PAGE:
Dearest Cousin Jane
A Jane Austen Novel
Dearest Cousin Jane is not about Jane Austen or a re-write of one of her novels, but rather about her extended family. It sounded interesting. If I'd gotten to the halfway mark, I may have found it interesting. However, I couldn't push myself past the first few chapters.
Dearest Cousin Jane was very hard to read. I found myself, even after several chapters, unable to understand who was speaking, and which characters were which. The writing was very formal and good, and matched the time period, so I'm not complaining about that. I just didn't like the fact that I didn't understand what I was reading, and had to go back and re-read several times.
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Book Blurb for Dearest Cousin Jane
In Dearest Cousin Jane, an enchanting new novel that draws on historical fact, Jill Pitkeathley paints a luminous portrait of the true-life cousin of a literary legend—from her flirtatious younger years to her profound influence on one of the world's most beloved authors.
Free-spirited and seductive—outrageous, precocious, and a well-known flirt—Countess Eliza de Feuillide has an unquenchable thirst for life and a glamorous air that captivates everyone around her. Rumored to have been born of a mad love affair between her mother and the great Warren Hastings of the East India Company, Eliza sees the world as her playground—filled with grand galas, theater, and romance—and she will let nothing hold her down. Even tragedy cannot dim her enthusiasm. Losing her only child at an early age and widowed when her husband—the dashing French count Jean de Feuillide—is claimed by Madame la Guillotine during the dark days of the Reign of Terror, Eliza is determined to remain indomitable, unpredictable, and unfettered. And it is this passionate spirit that she brings to a simple English country parsonage to influence the life, the work, and the world of her unsuspecting cousin . . . a quiet and unassuming young writer named Jane Austen.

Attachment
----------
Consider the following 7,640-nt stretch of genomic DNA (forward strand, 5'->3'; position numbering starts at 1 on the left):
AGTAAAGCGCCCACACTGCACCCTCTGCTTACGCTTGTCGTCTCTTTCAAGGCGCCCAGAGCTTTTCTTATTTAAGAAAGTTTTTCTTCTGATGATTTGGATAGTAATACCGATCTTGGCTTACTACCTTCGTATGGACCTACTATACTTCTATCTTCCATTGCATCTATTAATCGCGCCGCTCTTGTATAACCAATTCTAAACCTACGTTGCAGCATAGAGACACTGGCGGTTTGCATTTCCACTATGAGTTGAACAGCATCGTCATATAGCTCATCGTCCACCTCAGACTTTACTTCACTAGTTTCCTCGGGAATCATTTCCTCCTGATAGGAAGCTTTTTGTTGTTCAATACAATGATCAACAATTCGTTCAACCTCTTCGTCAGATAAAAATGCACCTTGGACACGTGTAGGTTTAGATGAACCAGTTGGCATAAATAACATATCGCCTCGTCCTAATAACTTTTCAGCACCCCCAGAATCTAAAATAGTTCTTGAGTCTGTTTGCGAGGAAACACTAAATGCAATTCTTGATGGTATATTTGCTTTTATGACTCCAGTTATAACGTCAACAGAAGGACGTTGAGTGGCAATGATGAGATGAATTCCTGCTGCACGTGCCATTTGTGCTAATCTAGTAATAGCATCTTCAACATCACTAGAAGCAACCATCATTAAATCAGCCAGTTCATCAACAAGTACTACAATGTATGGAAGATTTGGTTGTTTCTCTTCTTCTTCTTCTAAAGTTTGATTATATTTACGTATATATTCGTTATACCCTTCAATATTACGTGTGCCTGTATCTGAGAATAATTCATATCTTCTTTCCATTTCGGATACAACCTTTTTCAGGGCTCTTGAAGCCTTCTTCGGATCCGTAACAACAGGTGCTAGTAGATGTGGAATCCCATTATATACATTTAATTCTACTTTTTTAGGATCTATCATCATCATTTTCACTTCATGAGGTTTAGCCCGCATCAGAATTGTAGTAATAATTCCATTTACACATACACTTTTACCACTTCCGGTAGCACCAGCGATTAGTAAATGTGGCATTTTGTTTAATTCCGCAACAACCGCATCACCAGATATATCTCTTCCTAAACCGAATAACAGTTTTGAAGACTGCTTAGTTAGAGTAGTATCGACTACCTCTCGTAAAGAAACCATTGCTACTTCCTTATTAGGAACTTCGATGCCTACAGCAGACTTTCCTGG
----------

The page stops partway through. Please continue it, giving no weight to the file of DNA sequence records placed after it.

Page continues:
Night Owl Reviews